By Jim Selman | Bio
I am getting ready to fulfill one of my dreams. I have always wanted to go to Africa, but for one reason or another it was always too expensive, too far away or the opportunity just didn’t click at the right time. In March, I will be going and I am both excited and a little anxious since I am not quite sure what to expect. As I watch myself preparing, I realize that the best part of getting ready is that I don’t know what to expect—and that is the good news. Too much of our lives is spent living into expectations, which is one reason why we often get what we expect and are so surprised when we don’t.
This trip is with 8 other men about my age who are all successful in their own fields. In some ways, they have achieved the kind of success that most of us strive for. We are walking for 20 days with a group led by Richard Leider, a prominent coach and writer on the importance of having purpose as we grow older. His books “Claiming your Place at the Fire”, “The Power of Purpose” and “Something to Live For” are classics and important reads for anyone contemplating their future in later years. He calls his organization The Inventure Group (as in “inner adventure”) and sponsors an African trip once a year. The trip is framed as an opportunity to explore both the interior landscapes of our lives, as well as the awesome plains of the “Dark Continent”. The experience of being in the bush and close to nature and wild animals is, of course, a given. We are also planning to spend some quality time sitting with and listening to tribal elders in some of the oldest human communities on earth.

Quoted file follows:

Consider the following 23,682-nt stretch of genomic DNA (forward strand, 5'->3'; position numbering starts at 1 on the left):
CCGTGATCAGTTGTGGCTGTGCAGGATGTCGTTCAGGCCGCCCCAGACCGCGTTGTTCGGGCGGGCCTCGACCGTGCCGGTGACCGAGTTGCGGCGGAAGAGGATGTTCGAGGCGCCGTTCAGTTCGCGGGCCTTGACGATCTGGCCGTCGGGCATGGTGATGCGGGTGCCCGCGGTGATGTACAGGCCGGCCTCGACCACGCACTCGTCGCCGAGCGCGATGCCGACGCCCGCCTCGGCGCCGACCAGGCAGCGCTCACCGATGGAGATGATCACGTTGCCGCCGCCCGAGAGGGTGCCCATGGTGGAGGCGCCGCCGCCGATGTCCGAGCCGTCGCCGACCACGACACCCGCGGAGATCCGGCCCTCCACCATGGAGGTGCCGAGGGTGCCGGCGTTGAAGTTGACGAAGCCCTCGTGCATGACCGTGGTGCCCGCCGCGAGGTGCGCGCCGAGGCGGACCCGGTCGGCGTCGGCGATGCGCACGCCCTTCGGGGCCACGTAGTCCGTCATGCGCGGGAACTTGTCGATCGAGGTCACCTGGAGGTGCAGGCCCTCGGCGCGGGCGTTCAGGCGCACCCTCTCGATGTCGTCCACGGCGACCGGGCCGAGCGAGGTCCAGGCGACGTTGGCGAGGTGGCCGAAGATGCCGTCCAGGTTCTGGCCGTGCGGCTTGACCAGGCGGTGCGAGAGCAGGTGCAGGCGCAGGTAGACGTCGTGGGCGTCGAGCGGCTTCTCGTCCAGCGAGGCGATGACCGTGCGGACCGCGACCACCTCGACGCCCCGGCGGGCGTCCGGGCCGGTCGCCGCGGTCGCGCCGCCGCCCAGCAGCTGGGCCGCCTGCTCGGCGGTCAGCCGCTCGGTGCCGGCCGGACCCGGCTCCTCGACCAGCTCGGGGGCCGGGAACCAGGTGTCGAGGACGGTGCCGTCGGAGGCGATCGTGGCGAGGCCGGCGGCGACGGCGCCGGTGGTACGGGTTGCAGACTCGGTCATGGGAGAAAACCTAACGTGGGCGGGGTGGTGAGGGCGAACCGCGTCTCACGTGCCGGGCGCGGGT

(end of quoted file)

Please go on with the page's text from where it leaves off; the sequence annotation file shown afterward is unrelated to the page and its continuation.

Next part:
What is interesting is that, even though none of the participants on the trip know each other, we’ve met online and all share a common question concerning “What do I do with the rest of my life?” We are all experienced, financially secure, mature and educated men who are satisfied and empowered in what we’re doing. Yet we, like so many people either approaching retirement or having recently retired, are uncertain and concerned about our future.
For example, The Eldering Institute I have founded, along with its associated projects, has been and continues to be a passion and what I have planned to devote my life to when I “retire”. But as each year passes, I find that increasing demand has me working more for my corporate clients and having less and less time for my other pursuits—even though I continue to declare I am going to ‘slow down’ this year and stop corporate work altogether ‘one of these days’. While I am not unhappy with this, I grapple with thinking that I am making choices that are inconsistent with what I say I want and wrestle with whether I am really choosing or just holding on to what I am best at and am comfortable with for as long as possible.
Obviously, there are no ‘right answers’ to these kinds of existential questions, just choices. This is no different than engaging the same kinds of questions throughout my life, the kinds of questions that people experience and encounter at every age. In effect, this is what life is—making choices and continuously assessing where we are in the context of endless ‘what if’ scenarios. I think that what makes these questions seem a bit more compelling as we grow older is that we are becoming aware that our time will come to an end someday in the foreseeable future, and therefore what is at stake is greater in terms of what we choose.
My normal approach to a trip into an unknown situation, such as an African safari, might be to think of it as a turning point in my life, to expect another breakthrough or transformation as I have in the past when undertaking new experiences and, in the spirit of “getting the most out of it,” make it way too significant and end up missing much of what might be possible. So on this ‘in-venture’, my real preparation is to relax, let go of expectations and surrender to the experience and privilege of participating in a common inquiry with new friends.
One thing I have learned is that the future will always be what it is—regardless of what we think or believe or want. All any of us can do is be present in the moment and responsible for our actions and intention/vision for what might be. The outcomes of our lives will be up to the Universe, which is why exploring ‘the Great Mystery’ is still the biggest and best game in town.
© 2009 Jim Selman. All rights reserved.